SHEPHERDSTOWN – The future of MARC train service in the Eastern Panhandle is largely in Gov. Earl Ray Tomblin’s hands as negotiations to maintain the service move forward, Sen. Herb Snyder told the League of Women Voters at a transportation forum last week.
[cleeng_content id="848136966" description="Read it now!" price="0.49" t="article"]“It will be completely up to the Governor to be serious about this and get this done,” Snyder said. “He needs to make sure it is part of the executive budget that is given to the legislature next year.”
Snyder said Tomblin is well aware of the issue.
“He is aware of it … He has heard me talk about this for more than a decade.”
Snyder said that MARC service had almost been lost entirely five years ago, immediately prior to the imposition of the $2 per trip fee for West Virginia riders. He said that the Maryland Transit Authority had been losing more that $1.2 million a year providing the service, but the state had been unwilling to provide inducements to continue it.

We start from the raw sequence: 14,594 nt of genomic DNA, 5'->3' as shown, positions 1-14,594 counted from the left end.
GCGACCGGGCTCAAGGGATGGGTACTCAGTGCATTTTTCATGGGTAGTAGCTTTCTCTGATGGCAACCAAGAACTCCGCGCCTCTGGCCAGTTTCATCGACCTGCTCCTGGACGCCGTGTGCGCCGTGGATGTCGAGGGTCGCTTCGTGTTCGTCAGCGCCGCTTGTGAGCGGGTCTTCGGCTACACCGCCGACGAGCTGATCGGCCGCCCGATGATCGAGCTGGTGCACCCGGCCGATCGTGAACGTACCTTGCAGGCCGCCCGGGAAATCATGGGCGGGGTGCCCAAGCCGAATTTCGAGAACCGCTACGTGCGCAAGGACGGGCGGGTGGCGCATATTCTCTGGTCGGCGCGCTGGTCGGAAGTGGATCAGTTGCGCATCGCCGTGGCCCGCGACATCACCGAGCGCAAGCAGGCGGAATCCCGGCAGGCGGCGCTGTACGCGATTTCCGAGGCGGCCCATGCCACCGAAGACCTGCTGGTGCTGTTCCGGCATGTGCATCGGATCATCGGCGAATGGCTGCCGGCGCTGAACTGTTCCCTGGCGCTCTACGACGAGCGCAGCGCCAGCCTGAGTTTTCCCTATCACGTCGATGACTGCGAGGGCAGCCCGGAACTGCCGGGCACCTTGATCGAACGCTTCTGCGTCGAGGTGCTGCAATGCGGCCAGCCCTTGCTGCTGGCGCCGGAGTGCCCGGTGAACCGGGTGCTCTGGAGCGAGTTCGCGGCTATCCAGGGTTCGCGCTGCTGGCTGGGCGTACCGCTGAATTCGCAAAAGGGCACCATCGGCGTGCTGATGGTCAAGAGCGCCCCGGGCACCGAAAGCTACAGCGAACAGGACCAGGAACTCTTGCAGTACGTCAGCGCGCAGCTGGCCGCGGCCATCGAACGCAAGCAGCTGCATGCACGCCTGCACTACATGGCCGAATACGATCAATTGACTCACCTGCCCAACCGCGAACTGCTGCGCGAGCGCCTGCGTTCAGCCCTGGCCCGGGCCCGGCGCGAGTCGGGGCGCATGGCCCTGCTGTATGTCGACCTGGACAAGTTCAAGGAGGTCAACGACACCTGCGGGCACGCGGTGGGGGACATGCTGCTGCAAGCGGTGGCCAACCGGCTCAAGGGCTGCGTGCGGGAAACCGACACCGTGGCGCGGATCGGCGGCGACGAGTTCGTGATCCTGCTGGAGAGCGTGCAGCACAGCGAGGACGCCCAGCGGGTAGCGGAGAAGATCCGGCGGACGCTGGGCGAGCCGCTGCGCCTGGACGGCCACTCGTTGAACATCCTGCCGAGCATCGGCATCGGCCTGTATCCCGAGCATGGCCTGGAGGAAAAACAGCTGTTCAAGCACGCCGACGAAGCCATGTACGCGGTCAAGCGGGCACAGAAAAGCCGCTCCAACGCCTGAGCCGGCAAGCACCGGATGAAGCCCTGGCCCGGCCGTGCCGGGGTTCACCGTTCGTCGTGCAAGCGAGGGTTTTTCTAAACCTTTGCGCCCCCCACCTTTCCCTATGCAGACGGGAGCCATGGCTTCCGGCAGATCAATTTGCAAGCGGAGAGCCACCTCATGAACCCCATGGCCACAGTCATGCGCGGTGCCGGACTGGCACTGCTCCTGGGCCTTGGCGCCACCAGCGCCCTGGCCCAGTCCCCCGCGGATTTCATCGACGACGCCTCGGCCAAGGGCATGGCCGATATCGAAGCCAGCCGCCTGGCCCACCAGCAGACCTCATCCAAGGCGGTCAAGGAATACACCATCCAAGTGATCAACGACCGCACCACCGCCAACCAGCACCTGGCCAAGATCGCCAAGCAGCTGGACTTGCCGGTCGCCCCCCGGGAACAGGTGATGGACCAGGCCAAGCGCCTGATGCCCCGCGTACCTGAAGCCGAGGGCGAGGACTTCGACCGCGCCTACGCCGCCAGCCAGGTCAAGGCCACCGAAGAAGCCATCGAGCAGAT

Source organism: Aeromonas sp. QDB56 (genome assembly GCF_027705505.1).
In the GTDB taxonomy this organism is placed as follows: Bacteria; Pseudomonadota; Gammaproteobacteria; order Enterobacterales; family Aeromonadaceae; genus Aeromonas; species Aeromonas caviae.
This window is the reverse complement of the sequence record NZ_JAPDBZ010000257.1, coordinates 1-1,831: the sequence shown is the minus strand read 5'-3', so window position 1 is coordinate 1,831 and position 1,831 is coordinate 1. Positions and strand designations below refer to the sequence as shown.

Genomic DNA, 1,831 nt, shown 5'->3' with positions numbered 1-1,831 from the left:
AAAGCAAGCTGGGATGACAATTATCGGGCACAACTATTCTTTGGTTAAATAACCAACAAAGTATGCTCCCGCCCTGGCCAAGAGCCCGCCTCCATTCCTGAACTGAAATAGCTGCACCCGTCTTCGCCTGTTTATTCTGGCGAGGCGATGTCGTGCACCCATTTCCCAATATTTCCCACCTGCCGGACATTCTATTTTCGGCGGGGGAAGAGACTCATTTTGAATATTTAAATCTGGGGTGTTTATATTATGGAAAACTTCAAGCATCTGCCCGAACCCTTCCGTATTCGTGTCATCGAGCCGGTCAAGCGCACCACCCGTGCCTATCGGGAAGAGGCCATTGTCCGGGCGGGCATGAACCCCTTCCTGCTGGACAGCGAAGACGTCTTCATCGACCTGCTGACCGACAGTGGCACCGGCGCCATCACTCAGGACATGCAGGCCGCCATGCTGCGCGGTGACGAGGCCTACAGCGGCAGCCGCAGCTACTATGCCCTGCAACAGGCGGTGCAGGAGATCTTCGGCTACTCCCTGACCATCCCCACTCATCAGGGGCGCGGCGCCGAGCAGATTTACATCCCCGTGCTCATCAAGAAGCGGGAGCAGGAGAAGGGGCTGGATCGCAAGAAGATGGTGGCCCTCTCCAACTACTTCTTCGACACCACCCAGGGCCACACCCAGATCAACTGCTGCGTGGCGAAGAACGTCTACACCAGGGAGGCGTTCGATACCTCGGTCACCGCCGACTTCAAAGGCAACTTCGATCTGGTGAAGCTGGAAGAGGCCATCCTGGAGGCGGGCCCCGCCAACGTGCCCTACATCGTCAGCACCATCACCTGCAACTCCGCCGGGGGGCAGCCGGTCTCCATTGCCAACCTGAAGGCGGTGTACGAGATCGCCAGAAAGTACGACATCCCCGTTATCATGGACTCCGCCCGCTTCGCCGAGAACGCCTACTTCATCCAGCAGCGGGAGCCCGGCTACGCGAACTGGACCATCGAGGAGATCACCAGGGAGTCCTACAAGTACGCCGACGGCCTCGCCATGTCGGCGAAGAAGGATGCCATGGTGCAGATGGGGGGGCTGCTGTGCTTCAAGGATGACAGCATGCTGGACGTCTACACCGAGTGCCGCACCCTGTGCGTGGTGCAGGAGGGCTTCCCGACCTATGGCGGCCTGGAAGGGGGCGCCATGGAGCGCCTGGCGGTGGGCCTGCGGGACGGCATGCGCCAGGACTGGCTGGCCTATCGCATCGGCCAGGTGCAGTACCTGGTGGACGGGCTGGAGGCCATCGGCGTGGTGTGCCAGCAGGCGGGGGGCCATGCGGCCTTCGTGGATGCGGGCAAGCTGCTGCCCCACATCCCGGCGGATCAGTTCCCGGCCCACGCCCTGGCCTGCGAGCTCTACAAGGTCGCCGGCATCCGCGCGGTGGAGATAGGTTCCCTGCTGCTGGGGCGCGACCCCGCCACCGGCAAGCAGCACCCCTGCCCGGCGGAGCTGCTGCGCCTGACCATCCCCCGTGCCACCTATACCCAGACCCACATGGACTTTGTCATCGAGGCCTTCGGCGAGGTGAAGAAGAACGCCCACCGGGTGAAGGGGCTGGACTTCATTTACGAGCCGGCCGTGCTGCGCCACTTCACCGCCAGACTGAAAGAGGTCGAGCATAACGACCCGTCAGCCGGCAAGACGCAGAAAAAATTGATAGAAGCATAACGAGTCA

“The governor (Joe Manchin) at that time was not interested in putting any money in it, and we almost lost all three trains,” Snyder said. “We had no money.”
Snyder says Tomblin now has both the money and the legislative mandate to work out a deal with Maryland that will preserve the service, but many details remain entirely up in the air.
“Everything is on the table: Will they do away with the West Virginia fee? Will they add more trains? Will they add more buses? Will we increase the size of the yard in Martinsburg? Will we someday build a maintenance facility to someday draw the maintenance of these trains into West Virginia?”
And, Snyder added, the consequences of failing to secure an agreement could have hard-felt impacts on some areas of the county.
“If this MARC service were to stop, we would dump 500 cars a day into the Harpers Ferry gap,” he said. “Everyone understands what that would do.”[/cleeng_content]